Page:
*Published on Aug. 4, 2020*

The Russell J. Call Children’s Center on Northeastern’s Boston campus will reopen for child care on Monday, Aug. 10, following state and local guidelines as well as the university’s robust sanitation protocol to keep children, parents, staff, and the surrounding communities healthy. 

The center will have the capacity for 30 children this summer, and will feature new, staggered drop-off times, plexiglass walls to divide the space, reduced seating at tables, rigorous sanitation, and other health and safety procedures, says Regina Nazzaro, director of the children’s center.

“We are doing everything we can to keep the children healthy and happy, and to keep parents and staff safe,” Nazzaro says.

The children’s center at Northeastern closed on March 12, along with the rest of the Boston campus, in accordance with public health guidelines designed to reduce the risk of spreading COVID-19.

To reopen, the center is implementing Northeastern’s robust health and safety measures, which include rigorous cleaning, sanitation and ventilation protocols to support clean spaces and a healthy airflow across academic and administrative buildings. The university wants to create a space that feels welcoming, despite the unusual circumstances.

The center is also following requirements set forth by its licensing agency—the Massachusetts Department of Early Education and Care—as well as guidelines set forth by the Centers for Disease Control and Prevention. The requirements by the commonwealth’s department are continuously updated, and will likely change for the fall, Nazzaro says. Procedures within the children’s center will evolve with those updates, she says.

For the summer, the center—which is open to children between 2 years and 9 months old and 5 years old—will look a little different than it has in the past.

Plexiglass dividers separate the center into three distinct classrooms that will provide space for 10 children each. Teachers and children will be assigned to a single group in order to reduce the number of contacts each teacher and child has on a daily basis, Nazzaro says. Additionally, each of the three classrooms will open at separate, staggered times in the morning to reduce the amount of people dropping children off at one time, she says.

Tables within the classrooms that used to seat six children will now accommodate only two, Nazzaro says, to provide physical distance between children whenever possible. Visual cues, such as paw prints to indicate the travel direction of newly one-way hallways and stickers set six feet apart at the entrance to the center, have also been installed.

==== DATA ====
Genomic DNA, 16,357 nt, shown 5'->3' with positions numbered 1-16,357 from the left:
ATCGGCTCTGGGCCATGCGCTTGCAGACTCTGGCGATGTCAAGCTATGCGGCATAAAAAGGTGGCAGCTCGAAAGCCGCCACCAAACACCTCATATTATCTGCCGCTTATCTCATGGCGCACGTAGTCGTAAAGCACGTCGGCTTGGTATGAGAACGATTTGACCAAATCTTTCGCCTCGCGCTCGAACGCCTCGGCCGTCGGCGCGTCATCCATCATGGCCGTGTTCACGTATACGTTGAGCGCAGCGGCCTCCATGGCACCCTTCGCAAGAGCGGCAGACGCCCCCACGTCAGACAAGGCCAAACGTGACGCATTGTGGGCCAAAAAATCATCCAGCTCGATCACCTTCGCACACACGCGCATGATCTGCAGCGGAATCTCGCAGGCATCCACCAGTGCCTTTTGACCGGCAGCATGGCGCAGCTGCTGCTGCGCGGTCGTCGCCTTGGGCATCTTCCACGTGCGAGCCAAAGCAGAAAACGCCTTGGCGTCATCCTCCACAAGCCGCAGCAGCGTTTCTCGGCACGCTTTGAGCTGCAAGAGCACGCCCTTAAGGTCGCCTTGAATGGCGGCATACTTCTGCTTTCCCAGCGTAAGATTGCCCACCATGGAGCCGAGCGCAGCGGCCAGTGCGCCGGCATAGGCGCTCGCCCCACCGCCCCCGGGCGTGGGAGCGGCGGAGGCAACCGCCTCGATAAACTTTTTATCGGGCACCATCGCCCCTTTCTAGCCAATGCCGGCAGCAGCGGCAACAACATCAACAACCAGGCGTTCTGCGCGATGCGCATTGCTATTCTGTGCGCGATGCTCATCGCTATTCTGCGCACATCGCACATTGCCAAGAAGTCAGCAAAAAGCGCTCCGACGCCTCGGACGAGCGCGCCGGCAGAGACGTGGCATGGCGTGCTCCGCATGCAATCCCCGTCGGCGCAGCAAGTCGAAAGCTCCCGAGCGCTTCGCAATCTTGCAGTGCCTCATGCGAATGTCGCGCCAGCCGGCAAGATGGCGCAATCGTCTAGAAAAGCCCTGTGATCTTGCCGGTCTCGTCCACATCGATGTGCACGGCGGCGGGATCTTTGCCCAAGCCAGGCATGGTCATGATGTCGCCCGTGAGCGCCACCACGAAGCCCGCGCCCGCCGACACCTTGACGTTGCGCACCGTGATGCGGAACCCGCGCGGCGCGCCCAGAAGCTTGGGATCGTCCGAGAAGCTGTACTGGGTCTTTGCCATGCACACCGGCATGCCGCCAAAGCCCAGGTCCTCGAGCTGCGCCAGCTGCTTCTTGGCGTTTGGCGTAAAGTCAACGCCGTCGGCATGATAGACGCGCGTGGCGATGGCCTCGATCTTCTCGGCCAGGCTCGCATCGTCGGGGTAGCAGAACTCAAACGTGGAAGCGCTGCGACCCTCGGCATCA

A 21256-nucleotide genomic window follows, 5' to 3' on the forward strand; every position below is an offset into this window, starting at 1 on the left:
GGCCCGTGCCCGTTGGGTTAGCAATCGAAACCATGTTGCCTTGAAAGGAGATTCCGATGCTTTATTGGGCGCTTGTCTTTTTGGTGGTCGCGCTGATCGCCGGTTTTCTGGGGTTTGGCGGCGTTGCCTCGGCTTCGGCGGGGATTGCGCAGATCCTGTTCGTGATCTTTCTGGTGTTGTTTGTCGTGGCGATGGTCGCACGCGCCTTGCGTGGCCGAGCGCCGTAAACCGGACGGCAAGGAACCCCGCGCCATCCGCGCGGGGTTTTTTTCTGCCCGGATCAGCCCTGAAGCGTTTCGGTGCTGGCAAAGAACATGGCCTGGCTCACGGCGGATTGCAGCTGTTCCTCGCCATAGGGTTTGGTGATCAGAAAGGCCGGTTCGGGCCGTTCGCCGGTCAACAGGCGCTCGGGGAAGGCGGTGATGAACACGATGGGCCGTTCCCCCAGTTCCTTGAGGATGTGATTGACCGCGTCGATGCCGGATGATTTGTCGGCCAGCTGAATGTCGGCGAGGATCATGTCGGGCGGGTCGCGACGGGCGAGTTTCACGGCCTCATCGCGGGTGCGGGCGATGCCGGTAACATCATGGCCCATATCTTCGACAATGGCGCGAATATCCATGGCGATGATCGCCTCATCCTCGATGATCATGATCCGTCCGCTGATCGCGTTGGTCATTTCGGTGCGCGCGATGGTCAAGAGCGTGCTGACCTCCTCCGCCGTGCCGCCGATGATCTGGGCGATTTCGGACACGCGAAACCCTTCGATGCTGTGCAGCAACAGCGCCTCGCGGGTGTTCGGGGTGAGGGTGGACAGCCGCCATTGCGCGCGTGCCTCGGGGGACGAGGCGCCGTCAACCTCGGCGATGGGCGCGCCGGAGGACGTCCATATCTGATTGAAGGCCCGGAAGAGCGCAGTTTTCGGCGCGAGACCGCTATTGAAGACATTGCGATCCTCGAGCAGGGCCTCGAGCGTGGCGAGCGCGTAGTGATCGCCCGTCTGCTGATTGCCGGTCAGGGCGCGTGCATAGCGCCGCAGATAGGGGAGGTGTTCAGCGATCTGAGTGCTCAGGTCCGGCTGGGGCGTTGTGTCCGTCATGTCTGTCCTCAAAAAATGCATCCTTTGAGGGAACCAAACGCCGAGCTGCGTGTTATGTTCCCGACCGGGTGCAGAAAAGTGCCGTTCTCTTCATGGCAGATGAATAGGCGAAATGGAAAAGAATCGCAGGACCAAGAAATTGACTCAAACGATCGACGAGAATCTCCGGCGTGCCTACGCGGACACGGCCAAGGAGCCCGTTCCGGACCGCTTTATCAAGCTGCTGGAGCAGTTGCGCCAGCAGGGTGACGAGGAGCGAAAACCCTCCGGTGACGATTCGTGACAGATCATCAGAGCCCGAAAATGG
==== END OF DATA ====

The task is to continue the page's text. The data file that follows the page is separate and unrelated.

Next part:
Play areas have also been clearly marked to denote how many children can be in each area, and games and activities have been designed to limit the sharing of toys, tables, and chairs. Items that are shared will be sanitized after each use. The shared toys will be put into a “sanitation station” after each use, and will not be put back out for play until they’ve been sanitized, Nazzaro says.

If a child puts a toy in their mouth, the toy will also be placed in the sanitation station, and not put back into circulation until it, too, has been thoroughly sanitized. When a child is done playing at a table or chair, the furniture will be disinfected before the next child uses it. Individual naptime materials will be machine washed weekly.

Children will be provided instead with individual activity bags—one that includes sensory toys and activities, and one that includes writing and drawing supplies, Nazzaro says. The bags and items within them will be cleaned and stored at the center.  

The center has an outdoor play area that has also been divided in half, Nazzaro says. One class can play on the lower level while another plays on the upper level, and the classes will rotate so that every child gets a chance to play outside.

Drop-off and pick-up procedures have also changed, Nazzaro says. Parents will no longer be able to accompany their child inside the center, and must fill out an assessment of the child’s health each morning.

If a child or staff member develops a fever of 100 degrees or above, or displays any of the symptoms of COVID-19 as outlined by the CDC, they won’t be allowed to enter the children’s center, Nazzaro says. Children who develop symptoms while already at child care will be isolated into the center’s “sick room” until their parents can pick them up. Parents must arrive within an hour to pick the child up. The center’s procedure also includes relevant reporting to the local board of health, and other notification protocols as outlined by the Massachusetts Department of Early Education and Care.

Nazzaro says staff at the children’s center are also meeting with parents and children by video chat before reopening, to introduce the new space and procedures.

And while some of the sanitation and hygiene procedures will be familiar to children who’ve been enrolled at the center before, “A lot is going to be new for the parents and the children,” Nazzaro says. “What hasn’t changed is our mission to make this a place for learning and play.”